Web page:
Jump to ContentJump to Main Navigation
The Psychology of Tort Law$
Users without a subscription are not able to see the full content.

Jennifer K. Robbennolt and Valerie P. Hans

Print publication date: 2016

Print ISBN-13: 9780814724941

Published to NYU Press Scholarship Online: May 2017

DOI: 10.18574/nyu/9780814724941.001.0001

Show Summary Details
Page of

PRINTED FROM NYU Press SCHOLARSHIP ONLINE (www.nyu.universitypressscholarship.com). (c) Copyright University of NYU Press, 2022. All Rights Reserved. An individual user may print out a PDF of a single chapter of a monograph in NYSO for personal use.date: 20 May 2022



(p.39) 3 Negligence
The Psychology of Tort Law

Jennifer K. Robbennolt

Valerie P. Hans

NYU Press

This chapter explores the “reasonable person” who sits at the heart of tort law and negligence. Psychology has important implications for understanding this central figure. Psychological research informs our understanding of how individuals behave in situations that generate tort liability and how the reasonableness of an actor’s behavior is assessed after the fact. The chapter explores the difficulties that decision makers have with risk assessment and risk-utility balancing, including complications caused by automaticity and limits on attention. It describes how hindsight bias and the complexities of metacognition complicate judging reasonableness after the fact. It explores the ways in which psychology can influence how tort doctrines such as custom and res ipsa loquitur are applied. And it considers how fact finders assess the reasonableness of individuals and corporate actors.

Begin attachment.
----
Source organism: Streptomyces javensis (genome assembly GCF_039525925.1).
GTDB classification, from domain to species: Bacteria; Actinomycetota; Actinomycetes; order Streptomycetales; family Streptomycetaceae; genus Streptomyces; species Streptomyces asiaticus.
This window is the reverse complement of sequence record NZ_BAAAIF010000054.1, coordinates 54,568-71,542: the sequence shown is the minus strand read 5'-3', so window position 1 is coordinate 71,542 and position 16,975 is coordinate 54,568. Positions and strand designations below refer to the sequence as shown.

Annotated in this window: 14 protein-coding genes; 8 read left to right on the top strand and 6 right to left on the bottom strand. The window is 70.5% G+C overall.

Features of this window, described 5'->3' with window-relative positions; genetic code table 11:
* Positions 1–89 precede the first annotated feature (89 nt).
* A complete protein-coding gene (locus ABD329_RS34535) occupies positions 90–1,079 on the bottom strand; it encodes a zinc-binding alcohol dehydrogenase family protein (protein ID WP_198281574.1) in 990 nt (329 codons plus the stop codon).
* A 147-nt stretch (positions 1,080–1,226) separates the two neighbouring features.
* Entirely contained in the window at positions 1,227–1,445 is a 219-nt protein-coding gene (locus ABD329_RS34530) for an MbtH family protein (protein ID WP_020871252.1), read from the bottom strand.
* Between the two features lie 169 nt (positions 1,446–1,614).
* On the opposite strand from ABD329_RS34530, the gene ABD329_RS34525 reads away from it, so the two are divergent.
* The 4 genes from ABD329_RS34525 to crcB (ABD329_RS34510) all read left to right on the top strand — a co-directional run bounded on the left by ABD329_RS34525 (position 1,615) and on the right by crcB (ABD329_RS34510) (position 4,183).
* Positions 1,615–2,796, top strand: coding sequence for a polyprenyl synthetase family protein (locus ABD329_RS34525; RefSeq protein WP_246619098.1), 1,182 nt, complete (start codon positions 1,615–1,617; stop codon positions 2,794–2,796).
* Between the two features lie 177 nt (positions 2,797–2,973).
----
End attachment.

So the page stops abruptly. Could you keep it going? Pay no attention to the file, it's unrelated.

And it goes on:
Keywords:   attention, automaticity, custom, hindsight bias, metacognition, negligence, reasonable person, reasonableness, risk assessment, risk-utility balancing

NYU Press Scholarship Online requires a subscription or purchase to access the full text of books within the service. Public users can however freely search the site and view the abstracts and keywords for each book and chapter.

Please, subscribe or login to access full text content.

If you think you should have access to this title, please contact your librarian.

To troubleshoot, please check our FAQs, and if you can't find the answer there, please contact us.